While the Facebook share price has shown a remarkable turnabout from its rather disastrous launching as shown here:
...a recent study by two graduate students at Princeton suggests that, over the longer term, Facebook usage has already peaked and is on the downslope, heading toward ultimate oblivion like its predecessor, Myspace. While the study has not been peer-reviewed, it certainly gives us something to ponder.
In case you've forgotten, Myspace, the wonder social networking site of the mid-2000s was founded in 2003, quickly became the world's most visited website, was purchased by Rupert Murdoch's News Corporation for $580 million in 2005. By mid-2006, there were over 100 million Myspace users. Myspace was sold for $35 million in 2011 to Justin Timberlake and Specific Media Group, a rather substantial capital loss. Myspace went from around 1900 workers at its peak to around 200 in 2013.
Authors John Cannarella and Joshua Spector used a model generally affiliated with the spread of infectious diseases to the social networking aspect of both Facebook and Myspace. In the model, they make the assumption that there are three types of people:
1.) Infected people (I) who are using a social networking site.
2.) Recovered people (R) who have either stopped using a social network site or who refused to do so.
3.) Susceptible people (S) who have not yet started using a social networking site.
These three components make up the Succeptible, Infectious and Recovered (SIR) epidemiological model which can be used to predict the course of the transmission of an infectious disease through a given population. The SIR model, which was first developed in 1927, has been modified by the authors and termed the irSIR model by incorporating infectious recovery dynamics that reflect the fact that contact between a recovered person and an infected person is required for recovery.
The size of each of these three groups changes with time; for instance, the number of people that are susceptible (non-users that may wish to use a site) drops as the number of infected people (users of a site) rises. The difference from the spread of an infectious disease lies in the fact that the networking site has a social aspect; when an infected person (one of your friends) stops using a site and becomes a recovered person, you are more likely to become a recovered person (i.e. the irSIR model). In this case, the number of recovered persons increases at a rate proportional to the number of infected people times the number of recovered people rather than at a rate that is just proportional to the number of infected people alone as would be in the case of the common cold or influenza.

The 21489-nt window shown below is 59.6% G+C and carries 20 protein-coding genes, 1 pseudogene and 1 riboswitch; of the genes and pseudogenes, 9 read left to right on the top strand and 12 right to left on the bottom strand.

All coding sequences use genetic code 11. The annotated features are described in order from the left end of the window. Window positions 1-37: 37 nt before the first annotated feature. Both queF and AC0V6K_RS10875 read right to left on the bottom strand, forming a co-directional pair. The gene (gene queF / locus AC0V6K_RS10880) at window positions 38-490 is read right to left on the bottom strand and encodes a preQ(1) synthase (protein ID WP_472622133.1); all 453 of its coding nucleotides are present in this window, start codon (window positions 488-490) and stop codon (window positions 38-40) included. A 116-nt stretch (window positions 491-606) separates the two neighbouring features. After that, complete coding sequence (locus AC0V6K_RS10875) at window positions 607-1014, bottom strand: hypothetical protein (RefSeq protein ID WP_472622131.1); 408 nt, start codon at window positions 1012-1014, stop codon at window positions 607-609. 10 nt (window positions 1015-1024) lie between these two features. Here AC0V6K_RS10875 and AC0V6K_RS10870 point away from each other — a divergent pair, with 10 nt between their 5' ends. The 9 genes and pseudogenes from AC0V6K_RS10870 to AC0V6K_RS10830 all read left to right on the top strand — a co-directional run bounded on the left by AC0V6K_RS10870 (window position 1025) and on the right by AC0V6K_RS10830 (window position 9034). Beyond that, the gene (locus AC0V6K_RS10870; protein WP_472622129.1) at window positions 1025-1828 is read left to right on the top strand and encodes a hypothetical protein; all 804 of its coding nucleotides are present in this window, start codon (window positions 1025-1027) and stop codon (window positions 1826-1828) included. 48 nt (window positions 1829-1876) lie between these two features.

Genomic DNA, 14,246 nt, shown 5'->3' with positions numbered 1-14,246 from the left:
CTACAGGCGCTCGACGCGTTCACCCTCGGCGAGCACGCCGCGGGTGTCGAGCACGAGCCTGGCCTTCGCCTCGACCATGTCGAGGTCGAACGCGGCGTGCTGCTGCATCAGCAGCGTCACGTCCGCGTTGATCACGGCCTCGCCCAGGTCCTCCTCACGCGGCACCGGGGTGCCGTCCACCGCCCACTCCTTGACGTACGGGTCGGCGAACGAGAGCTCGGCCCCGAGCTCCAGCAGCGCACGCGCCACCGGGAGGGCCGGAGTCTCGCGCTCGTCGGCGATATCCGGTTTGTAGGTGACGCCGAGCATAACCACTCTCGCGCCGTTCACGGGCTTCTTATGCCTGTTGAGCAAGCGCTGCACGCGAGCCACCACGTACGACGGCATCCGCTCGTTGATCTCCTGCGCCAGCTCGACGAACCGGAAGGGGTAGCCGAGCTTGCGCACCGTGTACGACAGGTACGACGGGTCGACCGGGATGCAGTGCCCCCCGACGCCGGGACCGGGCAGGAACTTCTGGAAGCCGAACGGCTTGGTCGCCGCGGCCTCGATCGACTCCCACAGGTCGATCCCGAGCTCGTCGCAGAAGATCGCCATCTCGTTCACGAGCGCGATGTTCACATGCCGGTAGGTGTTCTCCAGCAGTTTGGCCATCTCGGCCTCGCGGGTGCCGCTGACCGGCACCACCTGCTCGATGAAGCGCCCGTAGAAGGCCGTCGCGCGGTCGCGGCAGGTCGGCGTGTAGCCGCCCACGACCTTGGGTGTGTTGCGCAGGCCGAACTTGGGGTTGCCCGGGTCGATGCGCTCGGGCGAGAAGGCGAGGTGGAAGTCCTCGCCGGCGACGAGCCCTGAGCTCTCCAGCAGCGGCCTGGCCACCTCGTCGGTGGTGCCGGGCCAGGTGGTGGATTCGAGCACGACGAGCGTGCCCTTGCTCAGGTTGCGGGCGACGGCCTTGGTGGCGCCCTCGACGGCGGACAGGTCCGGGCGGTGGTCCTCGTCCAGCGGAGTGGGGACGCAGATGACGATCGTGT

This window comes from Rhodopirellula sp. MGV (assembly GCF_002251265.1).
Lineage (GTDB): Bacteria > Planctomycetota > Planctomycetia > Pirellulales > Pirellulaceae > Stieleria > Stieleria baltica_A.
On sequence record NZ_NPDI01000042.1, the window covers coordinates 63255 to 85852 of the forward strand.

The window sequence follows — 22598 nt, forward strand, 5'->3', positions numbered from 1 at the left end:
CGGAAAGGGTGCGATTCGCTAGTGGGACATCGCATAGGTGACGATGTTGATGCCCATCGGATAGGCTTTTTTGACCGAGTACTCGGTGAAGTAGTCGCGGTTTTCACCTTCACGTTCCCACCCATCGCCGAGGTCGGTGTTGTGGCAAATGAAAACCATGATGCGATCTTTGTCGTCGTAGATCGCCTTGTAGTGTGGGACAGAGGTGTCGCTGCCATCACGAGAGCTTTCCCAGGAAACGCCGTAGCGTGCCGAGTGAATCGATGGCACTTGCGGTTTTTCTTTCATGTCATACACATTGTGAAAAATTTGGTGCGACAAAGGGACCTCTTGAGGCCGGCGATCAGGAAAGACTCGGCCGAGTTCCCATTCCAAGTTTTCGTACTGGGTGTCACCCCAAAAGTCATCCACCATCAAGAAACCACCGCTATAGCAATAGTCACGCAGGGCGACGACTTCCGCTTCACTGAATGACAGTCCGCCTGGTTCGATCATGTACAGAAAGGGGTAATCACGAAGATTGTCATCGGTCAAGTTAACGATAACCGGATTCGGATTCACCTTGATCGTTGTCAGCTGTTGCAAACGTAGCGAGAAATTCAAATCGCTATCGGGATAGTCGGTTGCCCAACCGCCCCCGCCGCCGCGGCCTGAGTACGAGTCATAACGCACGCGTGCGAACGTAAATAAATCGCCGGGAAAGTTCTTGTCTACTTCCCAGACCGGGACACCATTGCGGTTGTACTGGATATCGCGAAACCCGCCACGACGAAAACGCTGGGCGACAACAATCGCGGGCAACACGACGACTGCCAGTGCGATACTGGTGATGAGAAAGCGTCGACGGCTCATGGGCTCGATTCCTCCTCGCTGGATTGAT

By examining real world data consisting of Google searches of both Myspace and Facebook, the authors have come up with this graph:
By using Google searches rather than the actual number of users, the authors believe that they are avoiding any issues that are associated with users that have abandoned the use of either social networking site but have left their Myspace and Facebook pages intact. Let's start with Myspace. Myspace Google queries rose in 2005, peaked in 2007 and 2008 with 75.9 million unique monthly visits and declined between 2009 and 2011 to almost nothing. This is a nearly perfect example of a full life cycle of an online social network. In the case of Google, the number of weekly search queries peak at around 100 million in 2012 and the first half of 2013 and has defined to around 80 million in later 2013 and the beginning of 2014. When the authors applied a best fit irSIR curve to the Google data for Facebook, this is what they came up with:
This suggests that, as in the case of Myspace, Google searches for Facebook will taper off to almost nothing between 2016 and 2018. A recent study by GlobalWebIndex shows that teen users are abandoning the use of Facebook with nearly one third of U.S. teen users jumping ship as shown on this graph:
Another study by Statista shows that United States users between the ages of 13 and 17 have fallen from 13.1 million in January 2011 to 9.8 million in January 2014, a drop of 25 percent. In sharp contrast, the number of older baby boomers that are using the site has risen from 15.5 million in 2011 to 28 million in 2014, a jump of 80 percent. It's becoming increasingly obvious that Facebook has, in large part, lost its "cool factor" as oldsters adopt this means of social networking.
If, in fact, the authors of the study are correct and Facebook is about to follow the path to oblivion blazed by Myspace, I'm wondering how long it will be before the word "short" is closely associated with the trading symbol FB.